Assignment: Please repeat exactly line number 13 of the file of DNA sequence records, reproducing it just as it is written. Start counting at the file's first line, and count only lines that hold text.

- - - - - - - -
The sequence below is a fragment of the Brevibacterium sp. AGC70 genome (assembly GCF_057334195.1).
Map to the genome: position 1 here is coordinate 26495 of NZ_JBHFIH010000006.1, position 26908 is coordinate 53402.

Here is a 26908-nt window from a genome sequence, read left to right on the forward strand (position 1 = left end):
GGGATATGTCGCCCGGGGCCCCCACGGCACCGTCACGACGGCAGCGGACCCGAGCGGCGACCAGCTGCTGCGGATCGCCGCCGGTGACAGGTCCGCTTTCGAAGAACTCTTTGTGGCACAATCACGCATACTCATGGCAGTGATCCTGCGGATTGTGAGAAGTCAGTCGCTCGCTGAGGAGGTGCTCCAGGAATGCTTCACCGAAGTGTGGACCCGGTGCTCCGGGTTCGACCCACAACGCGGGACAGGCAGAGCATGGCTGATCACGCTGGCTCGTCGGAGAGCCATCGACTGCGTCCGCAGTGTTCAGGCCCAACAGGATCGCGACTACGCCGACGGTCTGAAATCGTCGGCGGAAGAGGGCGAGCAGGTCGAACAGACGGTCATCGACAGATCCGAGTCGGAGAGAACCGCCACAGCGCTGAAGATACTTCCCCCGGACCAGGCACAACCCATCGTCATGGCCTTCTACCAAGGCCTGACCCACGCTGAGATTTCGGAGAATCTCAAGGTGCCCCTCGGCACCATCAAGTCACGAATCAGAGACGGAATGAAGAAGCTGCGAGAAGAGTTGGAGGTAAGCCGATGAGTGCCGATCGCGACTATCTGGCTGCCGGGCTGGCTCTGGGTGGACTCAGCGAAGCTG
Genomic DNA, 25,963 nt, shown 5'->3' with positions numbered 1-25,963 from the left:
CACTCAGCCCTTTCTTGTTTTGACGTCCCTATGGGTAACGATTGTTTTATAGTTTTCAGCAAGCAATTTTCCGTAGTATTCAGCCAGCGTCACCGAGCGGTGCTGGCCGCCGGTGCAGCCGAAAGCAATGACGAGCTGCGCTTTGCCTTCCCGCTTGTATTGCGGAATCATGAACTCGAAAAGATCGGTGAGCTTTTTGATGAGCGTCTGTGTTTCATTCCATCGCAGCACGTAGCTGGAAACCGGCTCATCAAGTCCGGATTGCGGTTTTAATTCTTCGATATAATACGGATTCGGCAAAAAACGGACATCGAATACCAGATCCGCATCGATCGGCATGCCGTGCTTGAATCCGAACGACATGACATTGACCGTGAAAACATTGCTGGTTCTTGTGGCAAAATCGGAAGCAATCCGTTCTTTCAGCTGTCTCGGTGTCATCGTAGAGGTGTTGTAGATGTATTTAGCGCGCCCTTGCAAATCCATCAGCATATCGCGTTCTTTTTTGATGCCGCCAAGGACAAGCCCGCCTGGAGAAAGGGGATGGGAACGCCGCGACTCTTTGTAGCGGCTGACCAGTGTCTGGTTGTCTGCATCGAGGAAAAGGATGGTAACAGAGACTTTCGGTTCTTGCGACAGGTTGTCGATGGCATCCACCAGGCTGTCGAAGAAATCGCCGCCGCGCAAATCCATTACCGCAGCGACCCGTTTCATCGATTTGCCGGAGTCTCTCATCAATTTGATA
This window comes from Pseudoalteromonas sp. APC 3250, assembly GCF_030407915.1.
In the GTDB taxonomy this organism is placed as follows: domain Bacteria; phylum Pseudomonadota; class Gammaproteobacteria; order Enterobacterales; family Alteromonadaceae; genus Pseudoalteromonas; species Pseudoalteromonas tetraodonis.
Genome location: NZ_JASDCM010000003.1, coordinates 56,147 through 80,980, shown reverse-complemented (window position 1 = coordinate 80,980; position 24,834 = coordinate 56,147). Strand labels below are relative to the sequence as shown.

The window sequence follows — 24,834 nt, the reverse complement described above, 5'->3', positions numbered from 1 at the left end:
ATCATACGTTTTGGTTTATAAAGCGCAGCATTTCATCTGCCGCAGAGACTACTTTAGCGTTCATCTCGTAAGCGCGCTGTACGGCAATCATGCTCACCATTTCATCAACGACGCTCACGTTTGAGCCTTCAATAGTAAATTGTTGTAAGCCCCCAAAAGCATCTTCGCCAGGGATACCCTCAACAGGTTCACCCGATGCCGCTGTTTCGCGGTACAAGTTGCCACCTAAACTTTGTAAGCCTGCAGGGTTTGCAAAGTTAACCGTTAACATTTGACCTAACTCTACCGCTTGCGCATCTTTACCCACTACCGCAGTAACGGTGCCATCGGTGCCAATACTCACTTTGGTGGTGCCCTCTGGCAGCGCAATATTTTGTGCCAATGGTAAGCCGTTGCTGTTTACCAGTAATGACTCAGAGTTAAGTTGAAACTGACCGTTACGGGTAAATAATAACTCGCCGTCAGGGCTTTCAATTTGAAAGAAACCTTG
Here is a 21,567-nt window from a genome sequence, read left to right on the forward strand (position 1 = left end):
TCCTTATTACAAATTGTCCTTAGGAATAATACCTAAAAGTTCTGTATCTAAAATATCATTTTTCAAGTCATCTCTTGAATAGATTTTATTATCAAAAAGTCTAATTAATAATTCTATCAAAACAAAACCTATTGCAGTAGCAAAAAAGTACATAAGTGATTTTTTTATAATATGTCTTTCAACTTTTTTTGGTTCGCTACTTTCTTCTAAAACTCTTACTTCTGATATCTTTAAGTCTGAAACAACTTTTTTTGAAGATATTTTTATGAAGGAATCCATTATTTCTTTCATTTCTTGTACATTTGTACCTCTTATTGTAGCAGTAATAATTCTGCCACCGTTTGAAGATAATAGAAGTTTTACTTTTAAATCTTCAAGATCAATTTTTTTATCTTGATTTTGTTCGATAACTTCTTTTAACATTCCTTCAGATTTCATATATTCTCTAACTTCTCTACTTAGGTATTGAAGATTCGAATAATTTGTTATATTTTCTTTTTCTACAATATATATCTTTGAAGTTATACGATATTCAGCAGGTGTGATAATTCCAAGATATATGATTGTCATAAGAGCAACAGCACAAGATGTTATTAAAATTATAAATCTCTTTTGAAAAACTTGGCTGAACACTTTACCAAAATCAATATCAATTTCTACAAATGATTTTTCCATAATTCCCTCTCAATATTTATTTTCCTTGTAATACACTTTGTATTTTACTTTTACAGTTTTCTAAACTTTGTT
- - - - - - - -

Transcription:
TCCTTATTACAAATTGTCCTTAGGAATAATACCTAAAAGTTCTGTATCTAAAATATCATTTTTCAAGTCATCTCTTGAATAGATTTTATTATCAAAAAGTCTAATTAATAATTCTATCAAAACAAAACCTATTGCAGTAGCAAAAAAGTACATAAGTGATTTTTTTATAATATGTCTTTCAACTTTTTTTGGTTCGCTACTTTCTTCTAAAACTCTTACTTCTGATATCTTTAAGTCTGAAACAACTTTTTTTGAAGATATTTTTATGAAGGAATCCATTATTTCTTTCATTTCTTGTACATTTGTACCTCTTATTGTAGCAGTAATAATTCTGCCACCGTTTGAAGATAATAGAAGTTTTACTTTTAAATCTTCAAGATCAATTTTTTTATCTTGATTTTGTTCGATAACTTCTTTTAACATTCCTTCAGATTTCATATATTCTCTAACTTCTCTACTTAGGTATTGAAGATTCGAATAATTTGTTATATTTTCTTTTTCTACAATATATATCTTTGAAGTTATACGATATTCAGCAGGTGTGATAATTCCAAGATATATGATTGTCATAAGAGCAACAGCACAAGATGTTATTAAAATTATAAATCTCTTTTGAAAAACTTGGCTGAACACTTTACCAAAATCAATATCAATTTCTACAAATGATTTTTCCATAATTCCCTCTCAATATTTATTTTCCTTGTAATACACTTTGTATTTTACTTTTACAGTTTTCTAAACTTTGTT